“Well, they do have the right. I mean obviously a platform has the right of what they are able to do, but they can't enjoy the benefits of one, being a monopoly, and two, of not having any litigation that comes against them for any type of discrimination or disparate impact that may result from that,” Meadows said.

“And so a private company can do a lot of things but what they shouldn't have is the protection of the federal government, which when these platforms were put up, there was not a content monitor. You had a contract, you had something that you actually did and what they are finding now is that they become the social police for what is good and right,” he said.
 
“We've seen it too many times where they take down posts. Facebook, YouTube, they say your reach is too great. We need to moderate that and I can tell you that conservatives and those progressives will come together and find some unity on this particular issue. You're right, for different reasons but it’s a perfect storm that will not bode well for the Facebooks and YouTubes and Googles of the world,” Meadows added.

When asked whether the former president plans to run for office again, Meadows said, “Well, I can tell you based on my conversations with him. and I don't work for the president. Obviously, We speak very often. It’s not necessarily a wait until 2022. Some are advising him to do that. I can tell you he’s fully engaged about taking back the House and Senate in 2022 but really, it’s about being fully engaged now. 

“There’ll be rallies that will happen very soon. The vast majority of Americans want him to throw his hat back in the ring, and if I had to place a bet on it, I would say that he would do exactly that based on my conversations with him, but listen, what you'll see in the next two to six weeks is a ramp-up of additional platforms where he’s able to communicate once again and take his message to the American people,” he said.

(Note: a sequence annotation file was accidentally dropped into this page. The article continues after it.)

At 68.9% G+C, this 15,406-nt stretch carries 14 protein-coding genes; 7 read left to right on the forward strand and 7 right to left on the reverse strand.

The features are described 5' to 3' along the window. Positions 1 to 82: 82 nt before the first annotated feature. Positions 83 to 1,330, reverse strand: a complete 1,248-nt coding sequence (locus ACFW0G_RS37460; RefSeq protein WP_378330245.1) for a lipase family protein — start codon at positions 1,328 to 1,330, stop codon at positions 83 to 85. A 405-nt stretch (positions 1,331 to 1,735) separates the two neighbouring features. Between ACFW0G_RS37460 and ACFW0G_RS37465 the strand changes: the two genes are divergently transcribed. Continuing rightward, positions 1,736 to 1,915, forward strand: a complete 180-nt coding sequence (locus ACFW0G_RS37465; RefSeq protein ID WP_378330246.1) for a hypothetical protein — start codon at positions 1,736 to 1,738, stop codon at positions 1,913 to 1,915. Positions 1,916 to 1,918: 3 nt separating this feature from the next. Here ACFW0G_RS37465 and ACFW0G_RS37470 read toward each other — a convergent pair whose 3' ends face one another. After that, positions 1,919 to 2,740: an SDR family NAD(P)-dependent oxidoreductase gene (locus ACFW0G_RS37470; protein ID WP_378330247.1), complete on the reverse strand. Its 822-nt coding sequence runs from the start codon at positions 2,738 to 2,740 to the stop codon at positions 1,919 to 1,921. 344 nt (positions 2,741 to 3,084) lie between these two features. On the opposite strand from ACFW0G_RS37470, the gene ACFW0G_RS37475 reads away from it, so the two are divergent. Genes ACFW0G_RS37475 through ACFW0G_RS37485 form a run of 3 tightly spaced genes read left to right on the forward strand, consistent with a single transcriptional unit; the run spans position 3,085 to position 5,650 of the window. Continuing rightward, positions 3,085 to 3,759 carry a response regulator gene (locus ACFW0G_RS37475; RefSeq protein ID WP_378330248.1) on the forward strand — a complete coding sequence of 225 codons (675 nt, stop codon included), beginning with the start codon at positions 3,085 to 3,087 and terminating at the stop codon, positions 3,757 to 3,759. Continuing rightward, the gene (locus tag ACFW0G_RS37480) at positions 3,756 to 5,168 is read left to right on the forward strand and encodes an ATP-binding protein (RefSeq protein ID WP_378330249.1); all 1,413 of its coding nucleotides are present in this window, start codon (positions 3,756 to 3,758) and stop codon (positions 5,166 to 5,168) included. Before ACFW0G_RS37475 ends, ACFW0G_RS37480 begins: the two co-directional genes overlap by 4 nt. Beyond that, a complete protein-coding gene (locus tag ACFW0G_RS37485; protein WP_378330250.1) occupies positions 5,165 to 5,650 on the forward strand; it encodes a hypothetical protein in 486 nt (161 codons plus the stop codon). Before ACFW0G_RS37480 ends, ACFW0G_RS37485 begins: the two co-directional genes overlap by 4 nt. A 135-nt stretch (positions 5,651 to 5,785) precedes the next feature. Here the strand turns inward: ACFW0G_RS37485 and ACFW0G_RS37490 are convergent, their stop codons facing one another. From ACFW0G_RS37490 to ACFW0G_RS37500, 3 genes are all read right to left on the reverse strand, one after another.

Meadows said that discussions are underway about Trump holding rallies again.

“Yeah, you know, I fully -- there are discussions now about him actually going back out to have rallies and rally America for what it’s all about - America first. Joe Biden is all about America last. It’s about putting forth that contrast. We’ve not seen the last of Donald Trump as a candidate,” he said.

Asked how far along are those discussions for a rally, Meadows said, “You know, Bill, I don't normally talk about my conversations with the president so I’m not going to get into any specifics. I can tell you that they are voluminous and had a number of discussions. He and his team will decide when the best time for that to happen, but they're not just idle conversations. They’re real discussions about when and where.”

“We're in a very good position to win back the House in 2022. Part of that is because Donald Trump continues to be -- loom large in the Republican conference, and we saw just the results in Texas just a few days ago where the Trump-endorsed candidate came in number one in a very large field, but it is more than that,” Meadows said.

“It’s the Biden policies that continue to lurch to the left that Americans, they want to make sure they keep more of their hard working American taxpayer dollars in their pocket, and Joe Biden has gone on a spending spree that not only will affect their pocketbook but the pocketbook of all Americans,” he said.